Well, this is highly unusual, but it IS Friday: a dolphin is currently stranded in the Gowanus Canal at Union Street & Nevins Street. Red Hook Lobster tweeted, "I just saw a dolphin in the Gowanus canal near Union Street. Poor dolphin."
Andy Newman of the NY Times adds: "Whoa! Dolphin swimming around in Gowanus Canal near Union St bridge. Cops say seems fine but rescuers en route. As are we." There are a handful of dolphin sightings around the city every year, but suffice to say, it would be highly unusual for a dolphin to end up in the Gowanus Canal. Not much other information is known at this point, but you can be assured we will update once we know more.
Update: Emilie Ruscoe is at the scene for Gothamist, and she tells us there are ambulances and some cops at the canal currently. "The dolphin is surfacing to breathe really irregularly and its breathing sounds shallow," she says, adding that the water is so murky "you can't see it when it's more than a foot below the surface."
Other witnesses there noted that the dolphin seems to be tangled in something, and there's "black silt floating up around it." According to police at the scene, they are still formulating a plan of action right now—they're decided whether they can ease it back down the canal where it came in from, or if they'll need to take it out somehow.
You can watch a livestream of the rescue below, via NBC:
Update: Police are currently trying to lower a boat into the water to try to guide the dolphin out. For the record, a minke whale nicknamed "Sludgie" was spotted swimming in the Gowanus in 2007, and a harp seal was also spotted in the Gowanus in the early '00s.
Update: Locals have been crowding around to watch the scene unfold. Jerry, a worker in the area who lives in Staten Island, told us: "I feel bad for him. The water's contaminated. I hope he comes out alright. That's dirty water. Very disgusting water. The water's supposed to go all the way around and go back into the ocean, but they're working on the other end so it doesn't go out, so it stays here."
Joe, who does live in the neighborhood, told us parts of the canal are still frozen: "It got here disoriented and injured. This morning this was all frozen. That was early, 11 o'clock. I didn't see the dolphin then. I came by at 12:30."
Update: "What's this poor dolphin doing here? It's a pity," Linda Mariano, who represents Friends and Residents of The Greater Gowanus, told us. She complained about the toxic state of the canal: "This is worse than living in a fifth world area. This is completely disgusting. And you know who's completely responsible, because they haven't been responsible? The city and the state."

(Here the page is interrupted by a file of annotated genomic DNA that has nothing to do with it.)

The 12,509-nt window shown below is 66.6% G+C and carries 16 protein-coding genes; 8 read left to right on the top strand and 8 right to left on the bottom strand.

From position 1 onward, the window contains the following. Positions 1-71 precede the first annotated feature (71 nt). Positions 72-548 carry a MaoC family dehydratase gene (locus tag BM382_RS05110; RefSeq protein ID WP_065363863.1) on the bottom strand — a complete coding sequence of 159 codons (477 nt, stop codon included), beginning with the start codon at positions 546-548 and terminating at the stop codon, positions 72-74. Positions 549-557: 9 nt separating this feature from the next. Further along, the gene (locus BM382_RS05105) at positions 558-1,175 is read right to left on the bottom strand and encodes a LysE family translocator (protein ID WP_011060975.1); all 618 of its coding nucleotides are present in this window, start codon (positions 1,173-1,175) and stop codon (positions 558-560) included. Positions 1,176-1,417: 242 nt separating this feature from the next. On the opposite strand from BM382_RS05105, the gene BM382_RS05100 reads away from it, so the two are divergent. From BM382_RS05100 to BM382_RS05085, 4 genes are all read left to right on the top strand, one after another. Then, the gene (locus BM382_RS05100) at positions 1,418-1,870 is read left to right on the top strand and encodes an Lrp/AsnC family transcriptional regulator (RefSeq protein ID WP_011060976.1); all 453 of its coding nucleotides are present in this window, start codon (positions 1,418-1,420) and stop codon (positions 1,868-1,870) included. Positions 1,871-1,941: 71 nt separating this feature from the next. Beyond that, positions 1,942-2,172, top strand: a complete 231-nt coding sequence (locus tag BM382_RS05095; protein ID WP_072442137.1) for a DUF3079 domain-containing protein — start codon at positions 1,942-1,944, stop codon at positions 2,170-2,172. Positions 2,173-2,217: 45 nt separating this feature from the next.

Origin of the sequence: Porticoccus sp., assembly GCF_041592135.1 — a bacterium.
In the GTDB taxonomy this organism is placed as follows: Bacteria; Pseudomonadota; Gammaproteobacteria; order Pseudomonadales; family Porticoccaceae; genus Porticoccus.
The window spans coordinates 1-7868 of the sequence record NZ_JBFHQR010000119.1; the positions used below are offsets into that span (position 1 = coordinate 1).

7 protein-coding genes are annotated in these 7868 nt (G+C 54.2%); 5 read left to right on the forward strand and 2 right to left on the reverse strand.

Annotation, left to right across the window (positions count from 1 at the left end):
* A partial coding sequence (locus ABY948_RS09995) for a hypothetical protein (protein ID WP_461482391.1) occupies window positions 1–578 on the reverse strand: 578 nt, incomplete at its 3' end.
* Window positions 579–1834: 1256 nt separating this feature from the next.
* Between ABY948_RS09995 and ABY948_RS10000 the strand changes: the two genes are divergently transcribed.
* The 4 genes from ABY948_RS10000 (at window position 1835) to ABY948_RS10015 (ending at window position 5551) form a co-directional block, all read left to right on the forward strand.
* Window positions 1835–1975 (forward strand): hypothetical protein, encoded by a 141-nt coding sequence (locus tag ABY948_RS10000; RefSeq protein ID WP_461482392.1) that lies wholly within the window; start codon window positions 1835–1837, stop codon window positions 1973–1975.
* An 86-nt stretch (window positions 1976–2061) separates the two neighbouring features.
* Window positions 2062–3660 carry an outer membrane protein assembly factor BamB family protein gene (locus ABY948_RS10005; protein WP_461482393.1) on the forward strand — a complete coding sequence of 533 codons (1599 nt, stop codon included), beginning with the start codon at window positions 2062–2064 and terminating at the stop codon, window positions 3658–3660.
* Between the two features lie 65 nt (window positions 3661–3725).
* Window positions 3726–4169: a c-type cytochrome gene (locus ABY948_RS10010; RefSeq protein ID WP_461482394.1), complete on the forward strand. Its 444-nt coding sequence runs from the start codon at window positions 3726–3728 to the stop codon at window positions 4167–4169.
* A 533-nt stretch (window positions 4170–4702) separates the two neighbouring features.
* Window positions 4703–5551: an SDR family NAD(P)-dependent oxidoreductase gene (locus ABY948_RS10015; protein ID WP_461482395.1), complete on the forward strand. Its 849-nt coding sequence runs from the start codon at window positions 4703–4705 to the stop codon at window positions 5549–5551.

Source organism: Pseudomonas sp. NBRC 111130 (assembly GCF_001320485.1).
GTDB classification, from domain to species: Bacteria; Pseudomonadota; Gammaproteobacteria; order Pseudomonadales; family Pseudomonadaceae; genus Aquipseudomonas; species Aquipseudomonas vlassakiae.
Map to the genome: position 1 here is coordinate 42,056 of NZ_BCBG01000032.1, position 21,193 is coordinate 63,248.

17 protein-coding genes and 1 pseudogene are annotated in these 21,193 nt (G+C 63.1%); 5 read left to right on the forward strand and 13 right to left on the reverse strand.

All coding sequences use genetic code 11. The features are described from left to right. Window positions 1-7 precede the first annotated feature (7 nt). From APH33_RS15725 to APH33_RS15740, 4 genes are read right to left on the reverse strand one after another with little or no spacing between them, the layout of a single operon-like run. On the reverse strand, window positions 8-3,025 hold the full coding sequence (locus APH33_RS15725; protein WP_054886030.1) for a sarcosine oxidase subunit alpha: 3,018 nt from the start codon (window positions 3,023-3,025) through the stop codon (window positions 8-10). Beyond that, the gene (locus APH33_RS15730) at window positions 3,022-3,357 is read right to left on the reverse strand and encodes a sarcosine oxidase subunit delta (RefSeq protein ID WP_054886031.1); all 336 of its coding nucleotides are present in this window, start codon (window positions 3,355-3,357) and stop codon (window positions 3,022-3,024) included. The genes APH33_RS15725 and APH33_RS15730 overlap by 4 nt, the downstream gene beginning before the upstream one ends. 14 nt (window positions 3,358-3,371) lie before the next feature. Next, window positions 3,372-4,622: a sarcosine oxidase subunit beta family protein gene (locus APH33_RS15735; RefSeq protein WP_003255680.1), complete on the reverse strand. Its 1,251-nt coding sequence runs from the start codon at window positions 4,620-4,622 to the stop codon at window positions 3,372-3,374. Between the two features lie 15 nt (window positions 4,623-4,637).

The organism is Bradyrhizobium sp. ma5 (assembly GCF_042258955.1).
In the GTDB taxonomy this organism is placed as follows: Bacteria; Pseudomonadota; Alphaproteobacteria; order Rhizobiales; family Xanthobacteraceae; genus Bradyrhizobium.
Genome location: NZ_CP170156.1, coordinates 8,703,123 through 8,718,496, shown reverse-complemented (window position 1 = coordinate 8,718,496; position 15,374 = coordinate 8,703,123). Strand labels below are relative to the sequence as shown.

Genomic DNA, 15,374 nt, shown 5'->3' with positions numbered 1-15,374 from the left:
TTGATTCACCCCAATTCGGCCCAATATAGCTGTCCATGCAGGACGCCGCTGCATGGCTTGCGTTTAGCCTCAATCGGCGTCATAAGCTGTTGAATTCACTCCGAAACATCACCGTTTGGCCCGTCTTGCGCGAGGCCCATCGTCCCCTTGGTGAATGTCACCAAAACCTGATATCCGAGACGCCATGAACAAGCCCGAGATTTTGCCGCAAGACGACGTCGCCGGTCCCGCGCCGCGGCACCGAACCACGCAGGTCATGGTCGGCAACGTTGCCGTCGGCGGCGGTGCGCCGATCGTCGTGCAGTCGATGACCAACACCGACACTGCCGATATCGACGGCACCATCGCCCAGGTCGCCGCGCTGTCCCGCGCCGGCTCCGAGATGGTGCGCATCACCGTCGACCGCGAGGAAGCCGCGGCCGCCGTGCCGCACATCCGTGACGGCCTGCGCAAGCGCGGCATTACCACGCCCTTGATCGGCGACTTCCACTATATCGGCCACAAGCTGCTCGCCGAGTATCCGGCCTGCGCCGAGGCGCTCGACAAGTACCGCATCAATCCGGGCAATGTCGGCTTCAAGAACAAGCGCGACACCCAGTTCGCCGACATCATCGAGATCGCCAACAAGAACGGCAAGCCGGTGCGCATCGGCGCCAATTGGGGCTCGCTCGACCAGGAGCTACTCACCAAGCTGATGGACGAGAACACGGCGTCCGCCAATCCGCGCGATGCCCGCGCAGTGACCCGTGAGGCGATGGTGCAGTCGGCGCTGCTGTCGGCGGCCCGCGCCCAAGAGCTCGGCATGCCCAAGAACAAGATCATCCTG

— Tim Fleischer (@TimFleischer7) January 25, 2013
Update: Julika Wocial from The Riverhead Foundation addressed the media on the current state of the dolphin, which she identified as a common dolphin—she said that the decision has been made to "observe the dolphin" through at least one, possibly more, tide cycles. She said they likely wouldn't send someone into the canal "in the middle of the night," which implies they're planning on acting before then if they feel they need to.
She didn't comment on how the toxic state of the Gownus might affect the dolphin. She characterized its behavior as distressed, but she added that she had only seen the head of the dolphin emerging from the water, and hasn't been able to examine it up close. The police boat is still at the scene, but the cops in lifejackets stopped doing anything when she started to make her announcement.
The NYPD add that they "are waiting for the next high tide at 7:10 p.m. to see if the dolphin can free itself, and will standby to assist Riverhead Foundation personnel when and if they decide it may be necessary to enter the water in the morning to aid the dolphin as the tide recedes."
Update: Parents have been stopping by with their kids who just got out of school to take a look at the dolphin, but it's quite far away from the bridge now, and most people are leaving the area. Cops say there will be a continued police presence through this evening, with a few officers on either side of the canal. Riverhead is leaving before high tide, but will return to assess the situation in the morning.
Update: Brandon Rosenblum captured the video below of the dolphin in the canal, plus some of the photos above:
Update: Very sad final update: the dolphin trapped in the canal has died.